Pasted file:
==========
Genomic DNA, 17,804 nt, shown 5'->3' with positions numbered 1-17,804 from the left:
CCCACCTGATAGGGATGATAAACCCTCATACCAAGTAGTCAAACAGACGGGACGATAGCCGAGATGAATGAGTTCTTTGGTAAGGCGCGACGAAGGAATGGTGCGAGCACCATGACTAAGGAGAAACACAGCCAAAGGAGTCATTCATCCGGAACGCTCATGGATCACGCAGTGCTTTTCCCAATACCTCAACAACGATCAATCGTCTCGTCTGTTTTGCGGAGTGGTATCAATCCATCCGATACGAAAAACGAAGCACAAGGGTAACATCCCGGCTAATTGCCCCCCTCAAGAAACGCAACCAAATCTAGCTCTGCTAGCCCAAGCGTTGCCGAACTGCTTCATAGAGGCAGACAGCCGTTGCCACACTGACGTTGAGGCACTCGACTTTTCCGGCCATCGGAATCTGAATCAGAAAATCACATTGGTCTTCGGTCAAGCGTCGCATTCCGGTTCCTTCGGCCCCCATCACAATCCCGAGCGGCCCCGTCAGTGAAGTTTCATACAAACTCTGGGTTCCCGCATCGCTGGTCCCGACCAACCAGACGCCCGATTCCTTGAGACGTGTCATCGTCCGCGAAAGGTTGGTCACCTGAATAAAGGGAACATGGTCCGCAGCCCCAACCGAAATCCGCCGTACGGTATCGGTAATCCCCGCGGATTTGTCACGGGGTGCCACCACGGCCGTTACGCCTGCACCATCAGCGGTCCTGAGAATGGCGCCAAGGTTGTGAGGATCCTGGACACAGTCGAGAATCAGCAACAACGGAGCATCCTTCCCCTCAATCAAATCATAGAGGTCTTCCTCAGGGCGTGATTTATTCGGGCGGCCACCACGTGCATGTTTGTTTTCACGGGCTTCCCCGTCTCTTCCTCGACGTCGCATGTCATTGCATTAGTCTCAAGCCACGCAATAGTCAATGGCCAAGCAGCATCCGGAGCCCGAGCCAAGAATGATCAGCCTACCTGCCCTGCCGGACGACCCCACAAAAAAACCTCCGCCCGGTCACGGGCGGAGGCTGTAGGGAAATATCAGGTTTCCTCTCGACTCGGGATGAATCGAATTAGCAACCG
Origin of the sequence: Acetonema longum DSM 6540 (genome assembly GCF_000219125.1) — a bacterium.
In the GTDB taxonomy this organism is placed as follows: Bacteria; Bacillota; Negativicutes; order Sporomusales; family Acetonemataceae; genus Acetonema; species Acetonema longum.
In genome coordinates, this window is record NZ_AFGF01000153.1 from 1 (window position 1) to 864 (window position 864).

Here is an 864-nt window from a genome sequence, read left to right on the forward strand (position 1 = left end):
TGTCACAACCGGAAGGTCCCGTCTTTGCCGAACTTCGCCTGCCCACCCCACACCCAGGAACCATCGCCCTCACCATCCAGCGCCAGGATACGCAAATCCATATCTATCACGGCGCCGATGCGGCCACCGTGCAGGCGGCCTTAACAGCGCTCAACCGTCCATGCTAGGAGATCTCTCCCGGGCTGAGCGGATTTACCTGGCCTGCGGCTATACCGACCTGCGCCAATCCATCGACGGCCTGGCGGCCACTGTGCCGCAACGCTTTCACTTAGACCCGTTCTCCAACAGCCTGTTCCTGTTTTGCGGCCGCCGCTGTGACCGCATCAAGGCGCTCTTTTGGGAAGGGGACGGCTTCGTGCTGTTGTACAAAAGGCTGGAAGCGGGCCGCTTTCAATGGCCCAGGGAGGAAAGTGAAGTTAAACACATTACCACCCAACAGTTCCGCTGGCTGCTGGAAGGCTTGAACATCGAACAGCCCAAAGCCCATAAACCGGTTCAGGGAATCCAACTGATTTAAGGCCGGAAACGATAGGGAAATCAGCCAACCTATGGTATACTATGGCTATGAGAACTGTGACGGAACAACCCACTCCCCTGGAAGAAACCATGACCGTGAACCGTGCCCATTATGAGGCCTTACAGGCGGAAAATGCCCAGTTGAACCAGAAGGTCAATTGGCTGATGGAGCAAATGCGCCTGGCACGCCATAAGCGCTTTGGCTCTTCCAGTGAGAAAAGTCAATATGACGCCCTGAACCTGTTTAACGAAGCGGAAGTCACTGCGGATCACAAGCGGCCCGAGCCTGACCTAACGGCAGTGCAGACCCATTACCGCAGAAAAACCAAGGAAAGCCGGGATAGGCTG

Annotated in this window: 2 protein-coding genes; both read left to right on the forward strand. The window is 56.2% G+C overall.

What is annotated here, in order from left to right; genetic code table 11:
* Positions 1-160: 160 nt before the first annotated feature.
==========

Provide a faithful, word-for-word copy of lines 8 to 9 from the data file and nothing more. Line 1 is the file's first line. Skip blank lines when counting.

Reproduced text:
Annotated in this window: 2 protein-coding genes; both read left to right on the forward strand. The window is 56.2% G+C overall.

What is annotated here, in order from left to right; genetic code table 11: